Reputation is Everything
Remember growing up when our mothers would nag us about who we were hanging around with, what we were wearing and how we behaved in public? Often her response when asked why we should care was “because I said so”.
But as we grew into teens and young adults more often than not, the response was “because you’ll get a bad reputation”.
My reply was usually something along the lines of “Who cares about reputation? Reputation isn’t anything.”
The usual retort from mom: “You’re right. It isn’t anything. Reputation is everything”.
She was right.
As adults, we quickly learned that reputation does matter. And as business professionals, we’ve learned that it matters now more than ever before.
At this point, I’m not going to go on and on about the internet, social media and online reviews and how we need to be diligent about monitoring our online reputations – by now, you’ve probably read a lot about that stuff. If you haven’t just check out this info from Dragon Search on online reputation management and this blog post from Sean McGinnis on online reputation management for lawyers. (I figure, any technique that works for lawyers should work for anyone.)
What I’m talking about is plain, old fashioned reputation management IRL – that’s “in real life”.
What others think of us offline is just as important as what others post about us online.
So let’s talk about managing our real life reputations. We need this more than ever today because we no longer have the opportunity or the ability to reformat public perception. And when we try, our attempts to fix a bad reputation either don’t work or make matters worse. Online or off.
So let’s dissect the main reputation rule we learned as teenagers:
Be careful who you hang out with because their reputation will quickly become your reputation.
The “who” in the above statement is rather broad and runs deep, and it gets more and more difficult to make decisions the deeper you go.
At the uppermost level, are other businesses that you align yourself with, partner with and those you recommend.
Be sure, and I mean very sure, that any business that has your rubber stamp of approval is truly worthy. Don’t ever align yourself with another company because your friend, cousin, neighbor, etc… works there. Don’t refer another company simply to collect a finders fee. Don’t refer another company simply because you belong to the same organization, group or club.
The most important rule though, and the one most often overlooked: Don’t ever recommend a company that you have not personally witnessed the quality of their work. This one will bite you in the ass every time.
Just because a company website states they design websites, provide cloud services, design logos, or write blog content doesn’t mean they do it well. Ask for work samples and client recommendations from any company you’re considering referring that you do not have first hand experience of the their work.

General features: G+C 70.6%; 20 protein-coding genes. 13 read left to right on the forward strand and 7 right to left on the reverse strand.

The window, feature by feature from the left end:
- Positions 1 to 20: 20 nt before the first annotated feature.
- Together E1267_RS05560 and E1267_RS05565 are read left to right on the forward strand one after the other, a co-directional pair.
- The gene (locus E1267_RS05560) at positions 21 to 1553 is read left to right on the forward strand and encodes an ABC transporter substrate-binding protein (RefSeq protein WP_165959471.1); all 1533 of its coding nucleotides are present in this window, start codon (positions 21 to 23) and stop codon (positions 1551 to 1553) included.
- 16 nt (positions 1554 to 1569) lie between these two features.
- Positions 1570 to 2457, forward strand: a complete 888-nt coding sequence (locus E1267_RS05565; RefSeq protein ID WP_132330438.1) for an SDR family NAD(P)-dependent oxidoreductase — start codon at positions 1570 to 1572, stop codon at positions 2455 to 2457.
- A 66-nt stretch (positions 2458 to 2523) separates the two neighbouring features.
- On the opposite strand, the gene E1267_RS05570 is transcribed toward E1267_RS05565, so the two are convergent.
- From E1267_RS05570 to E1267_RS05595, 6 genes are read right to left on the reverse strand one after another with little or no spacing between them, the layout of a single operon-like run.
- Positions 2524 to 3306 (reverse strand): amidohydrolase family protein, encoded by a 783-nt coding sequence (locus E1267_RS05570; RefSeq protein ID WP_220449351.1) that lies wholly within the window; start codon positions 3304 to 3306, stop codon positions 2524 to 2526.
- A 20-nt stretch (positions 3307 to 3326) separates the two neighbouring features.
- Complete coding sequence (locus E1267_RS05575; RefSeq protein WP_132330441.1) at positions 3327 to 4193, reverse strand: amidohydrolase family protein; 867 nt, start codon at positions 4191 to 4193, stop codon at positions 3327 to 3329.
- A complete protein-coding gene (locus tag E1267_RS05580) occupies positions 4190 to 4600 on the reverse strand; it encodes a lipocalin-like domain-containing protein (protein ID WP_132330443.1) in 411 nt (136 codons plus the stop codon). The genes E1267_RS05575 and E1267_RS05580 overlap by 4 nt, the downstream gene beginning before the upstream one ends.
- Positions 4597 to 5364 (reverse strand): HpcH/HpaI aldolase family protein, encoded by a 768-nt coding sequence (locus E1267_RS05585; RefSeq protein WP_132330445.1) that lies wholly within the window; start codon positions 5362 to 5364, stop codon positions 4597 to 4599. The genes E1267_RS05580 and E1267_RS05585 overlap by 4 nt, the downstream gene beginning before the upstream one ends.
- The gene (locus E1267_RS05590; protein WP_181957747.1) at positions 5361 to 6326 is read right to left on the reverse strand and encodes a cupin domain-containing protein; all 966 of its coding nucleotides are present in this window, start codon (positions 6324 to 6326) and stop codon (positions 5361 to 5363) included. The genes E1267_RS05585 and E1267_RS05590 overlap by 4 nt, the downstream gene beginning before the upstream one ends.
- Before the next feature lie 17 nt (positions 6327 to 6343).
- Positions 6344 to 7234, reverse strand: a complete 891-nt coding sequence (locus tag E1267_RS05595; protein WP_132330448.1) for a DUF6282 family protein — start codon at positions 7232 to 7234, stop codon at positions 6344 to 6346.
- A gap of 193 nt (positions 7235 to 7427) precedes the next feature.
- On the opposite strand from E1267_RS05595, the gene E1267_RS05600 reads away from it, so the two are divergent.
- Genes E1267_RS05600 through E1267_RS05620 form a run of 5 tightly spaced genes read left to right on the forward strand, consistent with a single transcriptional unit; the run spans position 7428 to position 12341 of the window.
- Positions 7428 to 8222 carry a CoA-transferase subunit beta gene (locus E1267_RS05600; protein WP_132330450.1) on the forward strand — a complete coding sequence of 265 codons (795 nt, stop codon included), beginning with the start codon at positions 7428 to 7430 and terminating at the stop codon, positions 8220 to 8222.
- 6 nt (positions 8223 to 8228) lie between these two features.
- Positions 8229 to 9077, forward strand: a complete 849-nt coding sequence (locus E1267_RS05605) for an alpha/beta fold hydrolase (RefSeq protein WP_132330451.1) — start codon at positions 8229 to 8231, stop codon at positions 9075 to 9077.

Referring those who do shoddy work, ruins not only your reputation but your credibility as well.
The next level gets a bit more hairy: your political associations.
Plain and simple, when you publicly align yourself with a political figure you inherit his or her reputation, both present and future.
When times are good, it’s great for you. But when it goes bad (and it will go bad, it always does), you and your reputation will go right down with it. The damage is far more reaching, both in breadth and depth, when the political entity is local rather than national.
We’ve become accustomed to those with different political leanings than our own when discussing national politics – most can do so as civilized adults. But locally, it’s far more personal, and therefore far more damaging when things go awry. We often know local politicians personally, are seen with them in public and may be quoted by them to the media. We may have their signage on our lawns or storefronts and their bumper stickers on our cars.
So when they get caught lying, cheating, or swindling (and they usually do), you’ll wear their screw up like a badge of dishonor for a long time to come.
When it comes to publicly supporting a politician, don’t do it. Not ever.
Finally, at the deepest, and most difficult level are the individual people you associate with.
This one is the toughest because often you’ll find yourself in a situation where you truly like someone but they have behaviors that draw negative attention, scrutiny or ridicule and you find yourself suffering the consequences professionally.
Maybe they drink too much and get loud and obnoxious in public places. Maybe they always have to be the center of attention, at any cost. Maybe they start every sentence with “I don’t like to gossip but…” (btw, people who say this love to gossip). Maybe they lie, and lie often. Maybe they’re what I call a “shit stirrer” – always causing friction among others and enjoying being in the center of it. Or maybe they simply have very poor judgement about appropriate behavior in public places.
Red flags: You often have to make excuses for their behavior. A trusted friend, colleague or mentor doesn’t like them.
What do you do? I know it may be difficult, but you have to walk away.
Your reputation, your business, your other relationships, your clients, and your friendships may depend on it.
There you have it, some tough but necessary rules to help you maneuver the tough job of managing and protecting your offline reputation.